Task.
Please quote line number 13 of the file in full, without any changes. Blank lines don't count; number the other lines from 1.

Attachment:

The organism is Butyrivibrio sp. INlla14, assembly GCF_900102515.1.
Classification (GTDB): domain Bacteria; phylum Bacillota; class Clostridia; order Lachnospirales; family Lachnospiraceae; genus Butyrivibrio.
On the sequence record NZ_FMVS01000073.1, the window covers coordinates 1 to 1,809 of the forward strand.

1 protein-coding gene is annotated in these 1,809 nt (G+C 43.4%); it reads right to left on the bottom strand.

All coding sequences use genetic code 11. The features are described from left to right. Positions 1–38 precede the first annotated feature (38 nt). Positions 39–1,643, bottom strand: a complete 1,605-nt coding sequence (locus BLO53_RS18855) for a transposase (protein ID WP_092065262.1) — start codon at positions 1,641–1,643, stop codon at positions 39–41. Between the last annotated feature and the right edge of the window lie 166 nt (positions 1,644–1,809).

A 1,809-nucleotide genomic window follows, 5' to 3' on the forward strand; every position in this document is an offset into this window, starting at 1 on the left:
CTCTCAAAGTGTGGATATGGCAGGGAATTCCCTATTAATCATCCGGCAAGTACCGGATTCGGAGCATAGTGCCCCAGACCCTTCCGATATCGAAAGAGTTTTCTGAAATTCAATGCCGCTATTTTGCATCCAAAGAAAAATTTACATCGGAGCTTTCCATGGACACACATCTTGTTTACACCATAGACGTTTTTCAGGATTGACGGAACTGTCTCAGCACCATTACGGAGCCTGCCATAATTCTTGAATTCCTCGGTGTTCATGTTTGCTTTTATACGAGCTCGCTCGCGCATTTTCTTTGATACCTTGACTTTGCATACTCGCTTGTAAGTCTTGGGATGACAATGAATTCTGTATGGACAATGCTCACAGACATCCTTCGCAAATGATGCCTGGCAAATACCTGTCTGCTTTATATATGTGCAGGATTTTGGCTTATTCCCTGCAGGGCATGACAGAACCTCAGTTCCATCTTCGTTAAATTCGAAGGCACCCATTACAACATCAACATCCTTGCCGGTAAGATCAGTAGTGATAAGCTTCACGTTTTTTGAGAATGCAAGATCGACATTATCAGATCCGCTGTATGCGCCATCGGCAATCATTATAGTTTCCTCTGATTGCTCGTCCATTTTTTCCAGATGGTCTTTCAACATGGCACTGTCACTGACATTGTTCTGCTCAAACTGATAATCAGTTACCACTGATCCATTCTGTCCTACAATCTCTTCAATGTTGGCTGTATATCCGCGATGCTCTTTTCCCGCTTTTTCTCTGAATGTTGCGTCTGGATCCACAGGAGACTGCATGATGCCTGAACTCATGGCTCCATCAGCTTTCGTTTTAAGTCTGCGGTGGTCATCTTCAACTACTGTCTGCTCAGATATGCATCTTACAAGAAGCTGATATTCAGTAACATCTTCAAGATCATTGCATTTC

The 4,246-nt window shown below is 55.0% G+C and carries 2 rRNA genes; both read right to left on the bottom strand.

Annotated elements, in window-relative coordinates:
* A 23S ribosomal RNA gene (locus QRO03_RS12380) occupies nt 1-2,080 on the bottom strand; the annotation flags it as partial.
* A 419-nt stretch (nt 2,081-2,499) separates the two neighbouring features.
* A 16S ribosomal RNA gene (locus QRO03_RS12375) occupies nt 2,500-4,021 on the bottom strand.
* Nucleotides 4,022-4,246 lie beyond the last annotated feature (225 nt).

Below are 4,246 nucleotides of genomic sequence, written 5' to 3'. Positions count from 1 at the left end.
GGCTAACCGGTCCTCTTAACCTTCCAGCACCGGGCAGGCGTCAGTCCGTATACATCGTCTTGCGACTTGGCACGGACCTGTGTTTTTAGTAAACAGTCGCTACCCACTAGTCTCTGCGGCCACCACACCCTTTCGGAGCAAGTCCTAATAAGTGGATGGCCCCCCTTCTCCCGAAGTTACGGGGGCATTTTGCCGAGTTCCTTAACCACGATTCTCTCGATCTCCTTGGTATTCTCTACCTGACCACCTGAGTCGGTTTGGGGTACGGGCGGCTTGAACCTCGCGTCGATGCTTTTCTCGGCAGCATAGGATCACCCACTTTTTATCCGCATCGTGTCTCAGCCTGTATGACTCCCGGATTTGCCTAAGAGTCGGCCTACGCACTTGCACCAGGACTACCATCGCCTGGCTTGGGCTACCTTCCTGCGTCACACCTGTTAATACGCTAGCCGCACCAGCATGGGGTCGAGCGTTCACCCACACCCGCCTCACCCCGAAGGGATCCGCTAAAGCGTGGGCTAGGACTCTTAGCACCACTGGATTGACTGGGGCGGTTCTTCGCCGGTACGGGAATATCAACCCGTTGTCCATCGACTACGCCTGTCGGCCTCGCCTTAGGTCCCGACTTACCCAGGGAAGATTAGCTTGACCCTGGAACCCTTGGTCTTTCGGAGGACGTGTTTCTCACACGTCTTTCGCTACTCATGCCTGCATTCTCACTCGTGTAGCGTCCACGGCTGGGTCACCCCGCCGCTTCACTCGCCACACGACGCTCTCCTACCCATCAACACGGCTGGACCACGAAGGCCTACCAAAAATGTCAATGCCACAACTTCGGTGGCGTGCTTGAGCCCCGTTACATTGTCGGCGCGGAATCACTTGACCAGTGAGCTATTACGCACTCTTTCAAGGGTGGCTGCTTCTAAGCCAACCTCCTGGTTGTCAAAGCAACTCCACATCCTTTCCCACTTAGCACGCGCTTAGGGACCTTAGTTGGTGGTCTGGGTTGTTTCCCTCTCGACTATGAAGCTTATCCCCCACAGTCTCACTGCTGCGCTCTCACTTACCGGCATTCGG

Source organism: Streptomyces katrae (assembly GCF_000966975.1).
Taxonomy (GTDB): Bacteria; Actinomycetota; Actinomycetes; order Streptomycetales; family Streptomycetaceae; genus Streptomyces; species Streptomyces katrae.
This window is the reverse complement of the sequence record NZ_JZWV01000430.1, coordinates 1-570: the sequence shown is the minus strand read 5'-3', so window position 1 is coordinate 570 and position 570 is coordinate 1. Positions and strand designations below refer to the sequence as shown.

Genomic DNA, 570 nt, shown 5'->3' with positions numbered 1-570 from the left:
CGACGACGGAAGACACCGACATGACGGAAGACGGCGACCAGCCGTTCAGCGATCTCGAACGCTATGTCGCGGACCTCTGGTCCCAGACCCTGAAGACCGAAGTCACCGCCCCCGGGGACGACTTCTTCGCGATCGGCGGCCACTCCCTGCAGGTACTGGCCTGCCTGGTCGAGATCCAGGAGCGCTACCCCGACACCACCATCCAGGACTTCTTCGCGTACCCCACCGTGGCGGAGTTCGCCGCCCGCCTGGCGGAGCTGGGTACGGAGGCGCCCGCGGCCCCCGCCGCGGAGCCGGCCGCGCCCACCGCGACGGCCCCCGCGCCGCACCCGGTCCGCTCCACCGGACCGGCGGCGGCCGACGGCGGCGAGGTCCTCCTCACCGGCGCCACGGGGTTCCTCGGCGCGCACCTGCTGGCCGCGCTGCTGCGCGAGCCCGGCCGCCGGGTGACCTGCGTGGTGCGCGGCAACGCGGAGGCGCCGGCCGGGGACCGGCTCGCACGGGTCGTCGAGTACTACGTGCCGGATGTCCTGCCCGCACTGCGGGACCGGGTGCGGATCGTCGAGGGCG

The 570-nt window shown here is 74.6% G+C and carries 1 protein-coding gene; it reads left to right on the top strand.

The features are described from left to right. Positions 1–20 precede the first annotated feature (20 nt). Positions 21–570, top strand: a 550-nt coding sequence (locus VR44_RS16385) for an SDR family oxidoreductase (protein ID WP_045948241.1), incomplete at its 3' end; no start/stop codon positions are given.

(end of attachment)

* Nucleotides 4,022-4,246 lie beyond the last annotated feature (225 nt).